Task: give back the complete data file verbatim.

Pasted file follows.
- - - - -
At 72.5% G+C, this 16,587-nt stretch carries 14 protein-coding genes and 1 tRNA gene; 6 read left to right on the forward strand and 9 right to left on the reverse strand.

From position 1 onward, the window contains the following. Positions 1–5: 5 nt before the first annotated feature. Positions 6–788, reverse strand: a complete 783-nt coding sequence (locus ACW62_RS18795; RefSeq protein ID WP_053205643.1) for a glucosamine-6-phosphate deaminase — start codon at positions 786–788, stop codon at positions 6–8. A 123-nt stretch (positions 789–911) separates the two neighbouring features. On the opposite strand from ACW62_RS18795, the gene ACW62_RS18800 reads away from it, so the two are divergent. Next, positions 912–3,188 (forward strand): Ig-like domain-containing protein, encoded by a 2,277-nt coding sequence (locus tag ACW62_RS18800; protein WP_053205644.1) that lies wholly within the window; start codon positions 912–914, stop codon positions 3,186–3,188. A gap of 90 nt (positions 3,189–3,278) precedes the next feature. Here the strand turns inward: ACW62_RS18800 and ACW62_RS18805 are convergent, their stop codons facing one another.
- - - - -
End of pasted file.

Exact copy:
At 72.5% G+C, this 16,587-nt stretch carries 14 protein-coding genes and 1 tRNA gene; 6 read left to right on the forward strand and 9 right to left on the reverse strand.

From position 1 onward, the window contains the following. Positions 1–5: 5 nt before the first annotated feature. Positions 6–788, reverse strand: a complete 783-nt coding sequence (locus ACW62_RS18795; RefSeq protein ID WP_053205643.1) for a glucosamine-6-phosphate deaminase — start codon at positions 786–788, stop codon at positions 6–8. A 123-nt stretch (positions 789–911) separates the two neighbouring features. On the opposite strand from ACW62_RS18795, the gene ACW62_RS18800 reads away from it, so the two are divergent. Next, positions 912–3,188 (forward strand): Ig-like domain-containing protein, encoded by a 2,277-nt coding sequence (locus tag ACW62_RS18800; protein WP_053205644.1) that lies wholly within the window; start codon positions 912–914, stop codon positions 3,186–3,188. A gap of 90 nt (positions 3,189–3,278) precedes the next feature. Here the strand turns inward: ACW62_RS18800 and ACW62_RS18805 are convergent, their stop codons facing one another.